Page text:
Another thing that makes the food we find in mainstream grocery stores cheaper is that many items are produced with genetically modified organisms, or “GMO’s.” Sounds appetizing, right? Companies that own the patented genetics of your corn use their patents to put small farmers out of business across North America at an alarming rate. If GMO corn pollinates small-farm corn (something that happens all the time and is absolutely unpreventable) and the GMO companies can prove that their genetic material is being grown on Farmer Joe’s property (most likely without his knowledge, much less intent), they sue Joe and his family for all they’re worth. Yes, it’s legal, and yes, most of the time the big companies win. Also, GMO food kills butterflies and other kinds of important Nature. Did we forget to mention that? Good thing we’re eating it, huh?

Long story short…everything’s different about locally-raised meat. Kim names every single one of her cattle, saying that this connection enhances the quality of the animals’ lives. All three of her kids have butchered their dinners, and no doubt have a much different perspective than kids who think beef is born wrapped in cellophane. Demand more local food of a higher quality at your grocery store. Spend more on what fuels your children’s bodies. Grow peppers in your backyard. Join a CSA with friends or family members, and directly support your community members. It’s not hard,  it will change everything, and guess what? It tastes better.

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A plan for all seasons

A new infographic from GOOD (a multimedia platform “for people who want to live well and do good”) helps readers buy local produce by showing when ten common fruits and vegetables are in season and where, using six states (Washington, Iowa, Connecticut, California, Colorado, and Georgia.) Called “A Plan for All Seasons,” the infographic was produced in collaboration with Whole Foods and designer Always with Honor

The importance of local food shopping cannot be stressed enough; not only does more money go directly to local farmers (who need it now more than ever), but generic produce travels an average of 1,500 miles to get to your table. Even if it’s organic, the petroleum used up by its trip almost cancels out the produce’s redeeming qualities.

Another article worth checking out on the GOOD Web site is “The Decade in Food.” The story tracks food trends (good, bad, and dangerous), year by year from 2000 until now. Author Peter Smith touches on everything from “farmwashing”—the new favorite marketing toy of major corporations, making mass-produced products seem wholesome and homegrown—to Denmark’s 2003 ban on trans-fats. I love Smith’s list; it’s a rapid read, and the vast scope of topics covered makes it easy to see how food is connected with government, is connected with corporations, is connected with media, etc.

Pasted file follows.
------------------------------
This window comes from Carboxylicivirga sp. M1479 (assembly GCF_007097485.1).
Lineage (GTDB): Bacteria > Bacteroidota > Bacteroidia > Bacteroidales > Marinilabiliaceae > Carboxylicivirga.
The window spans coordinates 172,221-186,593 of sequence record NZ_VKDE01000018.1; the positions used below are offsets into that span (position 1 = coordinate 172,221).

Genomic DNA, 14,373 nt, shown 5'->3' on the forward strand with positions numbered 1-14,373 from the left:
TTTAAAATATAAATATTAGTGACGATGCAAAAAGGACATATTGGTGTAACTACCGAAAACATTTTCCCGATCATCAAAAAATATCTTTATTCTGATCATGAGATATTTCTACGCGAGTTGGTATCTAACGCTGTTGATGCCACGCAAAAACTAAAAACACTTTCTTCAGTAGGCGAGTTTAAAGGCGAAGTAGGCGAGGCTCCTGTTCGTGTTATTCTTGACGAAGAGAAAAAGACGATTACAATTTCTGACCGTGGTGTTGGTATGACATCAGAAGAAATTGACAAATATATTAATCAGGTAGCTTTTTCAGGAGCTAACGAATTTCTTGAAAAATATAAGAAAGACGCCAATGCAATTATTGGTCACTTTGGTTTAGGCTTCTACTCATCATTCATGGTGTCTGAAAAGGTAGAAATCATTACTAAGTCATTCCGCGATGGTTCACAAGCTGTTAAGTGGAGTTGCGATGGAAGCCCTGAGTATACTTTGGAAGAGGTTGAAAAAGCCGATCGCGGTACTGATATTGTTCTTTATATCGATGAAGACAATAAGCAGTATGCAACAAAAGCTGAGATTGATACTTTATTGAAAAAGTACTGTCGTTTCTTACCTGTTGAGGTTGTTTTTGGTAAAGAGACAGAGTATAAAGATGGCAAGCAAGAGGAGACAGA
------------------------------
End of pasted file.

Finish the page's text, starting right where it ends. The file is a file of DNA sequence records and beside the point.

(P.S. How did we all miss the fact that meat and milk from cloned animals was approved for human consumption last year?)

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Midnight Alfredo with Broccoli

Okay, okay, it wasn’t midnight. It was around nine, but it felt like midnight.

This recipe produces a very rich alfredo sauce that might be a little more watery than what you’re used to. The flavor is light, but powerful. Don’t be afraid to experiment with the ingredients; trust your nose! Cooking is an organic process and recipes are designed to change—and I’d love to hear about any modifications you do for this one!

Speaking of organic processes, I have to recommend that you try to find the freshest ingredients possible. The closer to your home that they’re grown, the better. And—it’s true—organic isn’t a bad idea either.

I know cost is a concern for many people (it is for me, too). But don’t worry! By buying smart and cooking more of your food at home, you can end up saving money.

Not only that, but 80 cents out of every dollar spent on produce from local farmers markets or produce stands goes directly to the farmer. Only 20 cents ends up in their hands when you purchase your produce at chain grocery stores, including Whole Foods.

Whole Foods’ redeeming quality is that they do feature a lot of locally grown produce (look for the orange or yellow signs). If you can’t find local produce at your grocer, ask. It does make a difference.

Enough about that. Let’s cook. (Recipe after the jump.)